And here's a screenshot of my updated Etsy store.  I love how all of the backgrounds (except my two tutorials) match - a much cleaner look than I've had previously.  And the earrings actually show up reasonably well in the thumbnails!  I consider that in itself a breakthrough.  What do you think?

Friday, April 13, 2012

The Create Badge of Courage

Cabochon by Shelly Gillmann, beading by yours truly
Just finished up my taxes yesterday - woo hoo! Done for another year. The grand total came to 46 pages of forms and worksheets. Since that's now done, I headed back to my bead table to complete another, much more fun project, inspired by my Capturing Cabochons/Beaded Bezel class this Sunday.  I always like to have at least one completely fresh and new sample ready.  So here it is - the Create Badge of Courage.  All it needs is a pin back sewn to the beaded 'ribbon' above and it will be ready for service.

I shared the cabochon, made my friend and fellow artist Shelly Gillmann in an earlier blog post.  I ended up using only a subset of the beads selected for the project.  I like they way they echo the colors and even the textures in the cabachon itself.  One of the other ladies at my open studio brought the antique glass glitter, which Shelly made wonderful use of in this piece. 

Stages of work

Originally, I thought I'd turn the cab into either a pendant or a simple brooch.  By the time I finished the back, I knew I didn't want to cover any of it up with a pin back.  That would just disrupt the flow.  But I really liked the idea of it as a brooch. 

And with its stamped command/message/motto, it seemed almost too adamant for a pendant.  Then I had the idea of suspending it from a ribbon and turning it into a 'medal'.  Yes!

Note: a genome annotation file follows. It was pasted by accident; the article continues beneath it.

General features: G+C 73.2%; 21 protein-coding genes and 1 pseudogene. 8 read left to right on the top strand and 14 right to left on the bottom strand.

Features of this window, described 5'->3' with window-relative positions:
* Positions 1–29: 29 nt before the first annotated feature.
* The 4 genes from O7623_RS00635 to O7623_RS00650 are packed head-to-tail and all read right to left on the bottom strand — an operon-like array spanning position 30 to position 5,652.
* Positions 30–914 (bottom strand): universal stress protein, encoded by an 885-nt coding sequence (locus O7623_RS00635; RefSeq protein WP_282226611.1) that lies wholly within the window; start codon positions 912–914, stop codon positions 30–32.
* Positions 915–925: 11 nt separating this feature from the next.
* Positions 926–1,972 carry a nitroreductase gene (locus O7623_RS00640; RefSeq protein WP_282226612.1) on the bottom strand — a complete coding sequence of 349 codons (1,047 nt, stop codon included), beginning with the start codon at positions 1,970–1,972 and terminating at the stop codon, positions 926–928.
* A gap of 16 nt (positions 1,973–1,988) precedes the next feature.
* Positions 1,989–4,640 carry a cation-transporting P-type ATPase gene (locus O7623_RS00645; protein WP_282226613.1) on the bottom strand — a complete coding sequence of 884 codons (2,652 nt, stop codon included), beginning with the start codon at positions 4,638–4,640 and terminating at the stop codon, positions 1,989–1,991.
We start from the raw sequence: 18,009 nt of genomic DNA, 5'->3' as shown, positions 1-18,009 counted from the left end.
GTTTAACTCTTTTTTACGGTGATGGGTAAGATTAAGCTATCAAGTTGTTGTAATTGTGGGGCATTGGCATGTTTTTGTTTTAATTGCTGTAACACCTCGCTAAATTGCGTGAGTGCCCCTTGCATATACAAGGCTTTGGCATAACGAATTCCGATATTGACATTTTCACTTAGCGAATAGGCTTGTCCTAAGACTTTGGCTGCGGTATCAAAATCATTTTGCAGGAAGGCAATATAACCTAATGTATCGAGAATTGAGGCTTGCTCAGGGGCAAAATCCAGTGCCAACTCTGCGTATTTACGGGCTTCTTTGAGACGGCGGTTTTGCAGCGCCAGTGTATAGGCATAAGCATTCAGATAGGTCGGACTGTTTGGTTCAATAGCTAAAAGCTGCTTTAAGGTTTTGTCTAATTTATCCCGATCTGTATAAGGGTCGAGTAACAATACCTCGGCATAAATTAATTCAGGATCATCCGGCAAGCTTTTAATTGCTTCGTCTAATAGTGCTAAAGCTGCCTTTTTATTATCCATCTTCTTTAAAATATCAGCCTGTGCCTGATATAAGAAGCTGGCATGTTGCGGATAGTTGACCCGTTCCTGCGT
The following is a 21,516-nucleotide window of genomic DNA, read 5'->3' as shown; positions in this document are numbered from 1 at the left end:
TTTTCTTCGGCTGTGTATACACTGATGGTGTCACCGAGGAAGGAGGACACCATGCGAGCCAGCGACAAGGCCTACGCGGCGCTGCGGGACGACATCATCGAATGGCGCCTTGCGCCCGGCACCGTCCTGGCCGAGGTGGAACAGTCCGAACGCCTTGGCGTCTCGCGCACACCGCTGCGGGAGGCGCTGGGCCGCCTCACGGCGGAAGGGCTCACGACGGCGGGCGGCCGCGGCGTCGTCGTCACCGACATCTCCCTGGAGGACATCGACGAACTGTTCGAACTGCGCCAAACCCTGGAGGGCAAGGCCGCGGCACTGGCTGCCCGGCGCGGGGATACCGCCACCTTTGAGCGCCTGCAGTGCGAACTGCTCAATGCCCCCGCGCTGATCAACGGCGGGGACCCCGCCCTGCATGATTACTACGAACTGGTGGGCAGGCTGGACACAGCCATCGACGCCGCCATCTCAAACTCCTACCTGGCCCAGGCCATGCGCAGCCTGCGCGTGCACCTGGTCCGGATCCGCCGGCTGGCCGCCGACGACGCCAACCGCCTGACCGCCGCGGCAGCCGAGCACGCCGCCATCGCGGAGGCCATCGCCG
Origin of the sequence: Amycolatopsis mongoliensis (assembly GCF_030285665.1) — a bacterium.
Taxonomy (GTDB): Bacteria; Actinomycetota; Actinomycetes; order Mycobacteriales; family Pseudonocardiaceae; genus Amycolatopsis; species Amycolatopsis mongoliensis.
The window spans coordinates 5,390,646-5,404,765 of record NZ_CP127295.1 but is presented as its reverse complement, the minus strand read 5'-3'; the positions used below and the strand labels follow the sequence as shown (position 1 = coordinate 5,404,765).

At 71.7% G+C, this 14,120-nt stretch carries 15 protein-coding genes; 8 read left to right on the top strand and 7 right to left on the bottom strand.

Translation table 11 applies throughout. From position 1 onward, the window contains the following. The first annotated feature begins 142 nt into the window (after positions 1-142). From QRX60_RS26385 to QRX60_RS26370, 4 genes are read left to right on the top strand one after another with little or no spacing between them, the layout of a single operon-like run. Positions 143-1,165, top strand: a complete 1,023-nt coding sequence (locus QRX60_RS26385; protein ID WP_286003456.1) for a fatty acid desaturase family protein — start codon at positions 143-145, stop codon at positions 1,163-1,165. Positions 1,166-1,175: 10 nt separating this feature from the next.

Originally I'd intended to use regular right angle weave for the ribbon, but as soon as I started filling the center, that fell by the wayside.  Regular raw increases would be much cleaner and symmetrical, as opposed to the slightly wonky ribbon I ended up with.  Since I stitched the ribbon on after, using entirely new thread, I can always cut it off and try again.  But I think I'll let it stand as is for now.  Creativity can be a little wonky.

Now all I need is a pin back and It will be done (that's why there's still a thread hanging - I thought of cutting it off for the picture, but then I'd just have to start a new one to finish the piece.)

Friday, April 6, 2012

What I've Been Working on

I haven't posted anything about my own work for a while, largely because I seem to be much better at starting than finishing things right now.  As I packed up my bead box for the day yesterday, I grabbed a snapshot and thought I'd share a few of the things that I'm working on right now.

I am always amazed at just how many projects can fit in one medium sized box.

Slowly shading towards magenta